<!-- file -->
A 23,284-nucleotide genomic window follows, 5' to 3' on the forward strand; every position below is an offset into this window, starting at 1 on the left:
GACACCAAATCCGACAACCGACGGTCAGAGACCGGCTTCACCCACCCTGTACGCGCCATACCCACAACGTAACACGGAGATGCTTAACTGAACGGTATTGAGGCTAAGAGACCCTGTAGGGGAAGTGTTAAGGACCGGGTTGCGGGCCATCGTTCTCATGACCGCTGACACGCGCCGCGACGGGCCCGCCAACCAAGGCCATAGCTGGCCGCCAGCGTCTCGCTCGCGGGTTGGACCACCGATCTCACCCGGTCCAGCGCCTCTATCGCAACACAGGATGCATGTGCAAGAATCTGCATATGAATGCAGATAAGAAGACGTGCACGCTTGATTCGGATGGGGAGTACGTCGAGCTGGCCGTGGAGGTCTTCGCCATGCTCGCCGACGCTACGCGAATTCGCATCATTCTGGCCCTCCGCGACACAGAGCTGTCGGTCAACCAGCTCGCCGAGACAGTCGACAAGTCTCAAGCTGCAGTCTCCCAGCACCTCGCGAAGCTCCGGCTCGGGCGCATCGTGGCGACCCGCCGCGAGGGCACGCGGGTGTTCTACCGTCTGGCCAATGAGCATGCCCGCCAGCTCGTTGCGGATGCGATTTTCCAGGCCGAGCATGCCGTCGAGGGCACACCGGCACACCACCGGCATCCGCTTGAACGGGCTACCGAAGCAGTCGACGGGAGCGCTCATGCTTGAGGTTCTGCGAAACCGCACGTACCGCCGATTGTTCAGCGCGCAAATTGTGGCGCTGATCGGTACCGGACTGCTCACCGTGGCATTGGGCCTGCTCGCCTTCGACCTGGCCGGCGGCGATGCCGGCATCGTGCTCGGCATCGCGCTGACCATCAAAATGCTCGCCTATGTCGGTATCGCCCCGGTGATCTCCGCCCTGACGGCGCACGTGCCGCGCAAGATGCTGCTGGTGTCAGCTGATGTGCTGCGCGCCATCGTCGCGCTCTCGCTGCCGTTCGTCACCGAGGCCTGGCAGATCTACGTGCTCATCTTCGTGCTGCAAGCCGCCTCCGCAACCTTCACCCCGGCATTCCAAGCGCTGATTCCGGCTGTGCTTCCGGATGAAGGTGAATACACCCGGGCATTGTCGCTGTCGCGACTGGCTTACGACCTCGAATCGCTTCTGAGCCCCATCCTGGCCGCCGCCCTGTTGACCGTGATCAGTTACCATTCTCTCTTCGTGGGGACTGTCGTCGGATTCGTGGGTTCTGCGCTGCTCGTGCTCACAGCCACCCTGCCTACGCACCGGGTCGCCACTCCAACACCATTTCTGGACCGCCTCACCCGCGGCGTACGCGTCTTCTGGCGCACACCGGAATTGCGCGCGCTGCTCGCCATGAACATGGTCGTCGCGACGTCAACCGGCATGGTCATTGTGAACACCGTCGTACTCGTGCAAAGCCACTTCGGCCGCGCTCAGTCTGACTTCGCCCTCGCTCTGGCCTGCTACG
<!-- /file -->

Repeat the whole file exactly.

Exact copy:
A 23,284-nucleotide genomic window follows, 5' to 3' on the forward strand; every position below is an offset into this window, starting at 1 on the left:
GACACCAAATCCGACAACCGACGGTCAGAGACCGGCTTCACCCACCCTGTACGCGCCATACCCACAACGTAACACGGAGATGCTTAACTGAACGGTATTGAGGCTAAGAGACCCTGTAGGGGAAGTGTTAAGGACCGGGTTGCGGGCCATCGTTCTCATGACCGCTGACACGCGCCGCGACGGGCCCGCCAACCAAGGCCATAGCTGGCCGCCAGCGTCTCGCTCGCGGGTTGGACCACCGATCTCACCCGGTCCAGCGCCTCTATCGCAACACAGGATGCATGTGCAAGAATCTGCATATGAATGCAGATAAGAAGACGTGCACGCTTGATTCGGATGGGGAGTACGTCGAGCTGGCCGTGGAGGTCTTCGCCATGCTCGCCGACGCTACGCGAATTCGCATCATTCTGGCCCTCCGCGACACAGAGCTGTCGGTCAACCAGCTCGCCGAGACAGTCGACAAGTCTCAAGCTGCAGTCTCCCAGCACCTCGCGAAGCTCCGGCTCGGGCGCATCGTGGCGACCCGCCGCGAGGGCACGCGGGTGTTCTACCGTCTGGCCAATGAGCATGCCCGCCAGCTCGTTGCGGATGCGATTTTCCAGGCCGAGCATGCCGTCGAGGGCACACCGGCACACCACCGGCATCCGCTTGAACGGGCTACCGAAGCAGTCGACGGGAGCGCTCATGCTTGAGGTTCTGCGAAACCGCACGTACCGCCGATTGTTCAGCGCGCAAATTGTGGCGCTGATCGGTACCGGACTGCTCACCGTGGCATTGGGCCTGCTCGCCTTCGACCTGGCCGGCGGCGATGCCGGCATCGTGCTCGGCATCGCGCTGACCATCAAAATGCTCGCCTATGTCGGTATCGCCCCGGTGATCTCCGCCCTGACGGCGCACGTGCCGCGCAAGATGCTGCTGGTGTCAGCTGATGTGCTGCGCGCCATCGTCGCGCTCTCGCTGCCGTTCGTCACCGAGGCCTGGCAGATCTACGTGCTCATCTTCGTGCTGCAAGCCGCCTCCGCAACCTTCACCCCGGCATTCCAAGCGCTGATTCCGGCTGTGCTTCCGGATGAAGGTGAATACACCCGGGCATTGTCGCTGTCGCGACTGGCTTACGACCTCGAATCGCTTCTGAGCCCCATCCTGGCCGCCGCCCTGTTGACCGTGATCAGTTACCATTCTCTCTTCGTGGGGACTGTCGTCGGATTCGTGGGTTCTGCGCTGCTCGTGCTCACAGCCACCCTGCCTACGCACCGGGTCGCCACTCCAACACCATTTCTGGACCGCCTCACCCGCGGCGTACGCGTCTTCTGGCGCACACCGGAATTGCGCGCGCTGCTCGCCATGAACATGGTCGTCGCGACGTCAACCGGCATGGTCATTGTGAACACCGTCGTACTCGTGCAAAGCCACTTCGGCCGCGCTCAGTCTGACTTCGCCCTCGCTCTGGCCTGCTACG